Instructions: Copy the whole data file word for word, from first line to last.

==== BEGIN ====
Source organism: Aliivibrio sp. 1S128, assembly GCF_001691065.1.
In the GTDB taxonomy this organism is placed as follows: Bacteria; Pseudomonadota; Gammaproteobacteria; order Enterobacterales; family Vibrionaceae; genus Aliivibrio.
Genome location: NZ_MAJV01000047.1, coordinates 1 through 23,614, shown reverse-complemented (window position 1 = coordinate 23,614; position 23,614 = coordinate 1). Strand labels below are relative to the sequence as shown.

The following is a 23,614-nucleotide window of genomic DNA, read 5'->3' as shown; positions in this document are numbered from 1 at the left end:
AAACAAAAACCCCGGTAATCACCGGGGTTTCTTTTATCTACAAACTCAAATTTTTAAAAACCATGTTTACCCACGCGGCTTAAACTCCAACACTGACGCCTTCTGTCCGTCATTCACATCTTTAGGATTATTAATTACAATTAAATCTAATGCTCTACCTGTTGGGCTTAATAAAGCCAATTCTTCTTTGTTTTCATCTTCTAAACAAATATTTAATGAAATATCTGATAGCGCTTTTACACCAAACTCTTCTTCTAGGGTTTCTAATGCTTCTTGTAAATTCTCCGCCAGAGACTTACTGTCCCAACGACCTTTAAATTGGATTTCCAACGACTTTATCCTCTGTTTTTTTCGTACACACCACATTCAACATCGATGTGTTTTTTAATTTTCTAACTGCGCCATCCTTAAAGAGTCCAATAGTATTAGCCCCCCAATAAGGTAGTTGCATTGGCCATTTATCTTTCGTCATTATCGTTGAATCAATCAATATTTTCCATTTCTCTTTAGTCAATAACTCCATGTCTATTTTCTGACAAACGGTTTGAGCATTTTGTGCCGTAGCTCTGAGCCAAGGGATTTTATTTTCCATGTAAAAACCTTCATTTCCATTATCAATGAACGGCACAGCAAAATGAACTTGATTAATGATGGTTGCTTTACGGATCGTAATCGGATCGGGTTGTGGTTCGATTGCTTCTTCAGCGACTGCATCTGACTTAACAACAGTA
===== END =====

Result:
Source organism: Aliivibrio sp. 1S128, assembly GCF_001691065.1.
In the GTDB taxonomy this organism is placed as follows: Bacteria; Pseudomonadota; Gammaproteobacteria; order Enterobacterales; family Vibrionaceae; genus Aliivibrio.
Genome location: NZ_MAJV01000047.1, coordinates 1 through 23,614, shown reverse-complemented (window position 1 = coordinate 23,614; position 23,614 = coordinate 1). Strand labels below are relative to the sequence as shown.

The following is a 23,614-nucleotide window of genomic DNA, read 5'->3' as shown; positions in this document are numbered from 1 at the left end:
AAACAAAAACCCCGGTAATCACCGGGGTTTCTTTTATCTACAAACTCAAATTTTTAAAAACCATGTTTACCCACGCGGCTTAAACTCCAACACTGACGCCTTCTGTCCGTCATTCACATCTTTAGGATTATTAATTACAATTAAATCTAATGCTCTACCTGTTGGGCTTAATAAAGCCAATTCTTCTTTGTTTTCATCTTCTAAACAAATATTTAATGAAATATCTGATAGCGCTTTTACACCAAACTCTTCTTCTAGGGTTTCTAATGCTTCTTGTAAATTCTCCGCCAGAGACTTACTGTCCCAACGACCTTTAAATTGGATTTCCAACGACTTTATCCTCTGTTTTTTTCGTACACACCACATTCAACATCGATGTGTTTTTTAATTTTCTAACTGCGCCATCCTTAAAGAGTCCAATAGTATTAGCCCCCCAATAAGGTAGTTGCATTGGCCATTTATCTTTCGTCATTATCGTTGAATCAATCAATATTTTCCATTTCTCTTTAGTCAATAACTCCATGTCTATTTTCTGACAAACGGTTTGAGCATTTTGTGCCGTAGCTCTGAGCCAAGGGATTTTATTTTCCATGTAAAAACCTTCATTTCCATTATCAATGAACGGCACAGCAAAATGAACTTGATTAATGATGGTTGCTTTACGGATCGTAATCGGATCGGGTTGTGGTTCGATTGCTTCTTCAGCGACTGCATCTGACTTAACAACAGTA